The Argentine AF bought 8 Tecnam P2002 JF light aircraft

In recent days, the Argentine Air Force acquired 8 Tecnam P2002 JF light aircraft from Aerotec Argentina, a distributor of Costruzioni Aeronautiche Tecnam. The AF has been leasing the P2002's since 2016 for basic training in the Military Aviation School in Cordoba. Recent news calculated the amount of the operation of approximately 1.5 million U.S. dollars, still no official statements have been made yet. According to Tecnam: “The Argentine Air Force required that the Tecnam P2002JF CS/VLA would have a package of equipment and avionics superior to the standard civil version in order to extend the original capacities of the aircraft. Known as “Glass Cockpit + Night VFR“, This includes the Garmin G500 PFD digital instrument panel, an integrated GTN 650 COM / NAV / GPS navigation and communications system with antennas and instrumentation, speedometer and back altimeter, heated pitot, instrument lights and maps, dimmer and auxiliary alternator.

Brazilian Navy’s Wild Lynx helicopter First Shipborne Landing

As published by the Brazilian Navy, Brazilian Navy’ 1st Reconnaissance and Attack Helicopter Squadron (EsqdHA-1) successfully completed its first landing aboard a ship with the converted and upgraded Mk21B (AH-11B in brazilian service) Wild Lynx helicopter last July 20th. 

The operations included three controlled approaches under Visual Meteorological Conditions, one pick-up, one vertical replenishment or VERTREP and four controlled approaches under Instrument Meteorological Conditions. The success of these first trials means EsqdHA-1 is now ready to send helicopter serial N-4004 to the “Lebanon XVI” deployment in the Mediterranean scheduled for August 4th. The Brazilian Navy signed contract in 2014 to upgraded eight Wild Lynx by Leonardo at Yeovil, UK. The helicopters were originally Mk21's, acquired in 1978 and upgraded as Mk21A Super Lynx in 2003. The first flight of the Mk21B was in September 2017 and the entire fleet upgrade is scheduled to be completed by 2020.

The argentine AF C-130s needs more and new engines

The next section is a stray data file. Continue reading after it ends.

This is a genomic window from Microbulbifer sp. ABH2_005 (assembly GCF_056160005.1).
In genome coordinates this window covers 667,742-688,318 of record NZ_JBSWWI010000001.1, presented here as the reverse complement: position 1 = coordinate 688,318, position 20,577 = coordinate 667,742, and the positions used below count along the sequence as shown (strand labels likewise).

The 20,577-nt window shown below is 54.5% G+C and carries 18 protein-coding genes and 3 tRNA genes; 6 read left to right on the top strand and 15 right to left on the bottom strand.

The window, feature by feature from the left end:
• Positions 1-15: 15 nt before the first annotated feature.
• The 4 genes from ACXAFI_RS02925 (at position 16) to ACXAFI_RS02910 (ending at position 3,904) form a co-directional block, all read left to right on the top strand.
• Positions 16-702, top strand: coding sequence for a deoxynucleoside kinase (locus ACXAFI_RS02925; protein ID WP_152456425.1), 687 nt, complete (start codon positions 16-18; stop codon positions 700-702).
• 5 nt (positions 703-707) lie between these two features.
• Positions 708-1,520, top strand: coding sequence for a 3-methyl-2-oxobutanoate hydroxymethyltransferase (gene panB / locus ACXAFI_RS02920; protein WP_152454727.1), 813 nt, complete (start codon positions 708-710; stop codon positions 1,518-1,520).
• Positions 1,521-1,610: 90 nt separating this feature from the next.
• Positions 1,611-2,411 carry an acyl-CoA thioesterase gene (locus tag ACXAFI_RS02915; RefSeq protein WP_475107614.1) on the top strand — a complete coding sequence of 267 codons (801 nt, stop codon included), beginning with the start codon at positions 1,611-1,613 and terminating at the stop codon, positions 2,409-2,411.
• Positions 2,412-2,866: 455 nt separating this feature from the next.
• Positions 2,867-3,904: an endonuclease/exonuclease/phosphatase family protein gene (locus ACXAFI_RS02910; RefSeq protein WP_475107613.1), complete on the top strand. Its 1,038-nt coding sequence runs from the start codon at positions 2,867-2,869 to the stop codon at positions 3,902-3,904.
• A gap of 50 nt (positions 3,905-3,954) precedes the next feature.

Today and increasingly, the Argentine
Air Force C-130 and KC-130H’s are having operational setbacks. Engine failures
are not uncommon, and it gets ever more difficult to procure the necessary
funding to properly stock the AF. The argentine C-130’s are without
question, the most important aircraft in the nation, critical for a number of
duties including paradrop, search and rescue, transport and air to air refueling
(only KC-130). An important overhaul and upgrade program were implemented from
2014 and on by the Fabrica Argentina de Aviones (FAdeA) in partnership with L-3
to integrate the Flight II+ suite in the argentine aircraft, also the two KC-130s
have been equipped with a Wescam MX-10 gyrostabilized platform with LLTV and IR/EO
sensors. Such an FMS sponsored upgrade was only recently paid and at a great cost, armed forces land and properties were auctioned in order to procure necessary payment also of brand-new Bell 412 EP helicopters, T-6C Texan II and their conversion to the C+ standard.

U.S. and Colombia are expanding their Regional Helicopter Training Center

The Colombian Air Force has recently received its 60th Th-67 “Creek” helicopter from the U.S. Army for its Regional Helicopter Training Center (RHTC). Such an idea came after the signature of the so called “Plan Colombia” in late 1990s between both nations. This program provides funding for military and police forces in support of counter drug and counter terrorism, but not exclusively for Colombia. Early on, the three phase Initial Entry Rotary Wing Training was made in Ft Rucker, Dale County, Alabama. Such a course was given by Spanish speaking contractors but after the 1999 agreements, an effort was made to transfer this course to the Colombian Air Force’s 4th Combat Command (CACOM 4) to which Th-67 helicopters were provided and the’ then called Joint Initial Entry Rotary Wing Training and now Regional Helicopter Training Center began as a proven and cost effective course.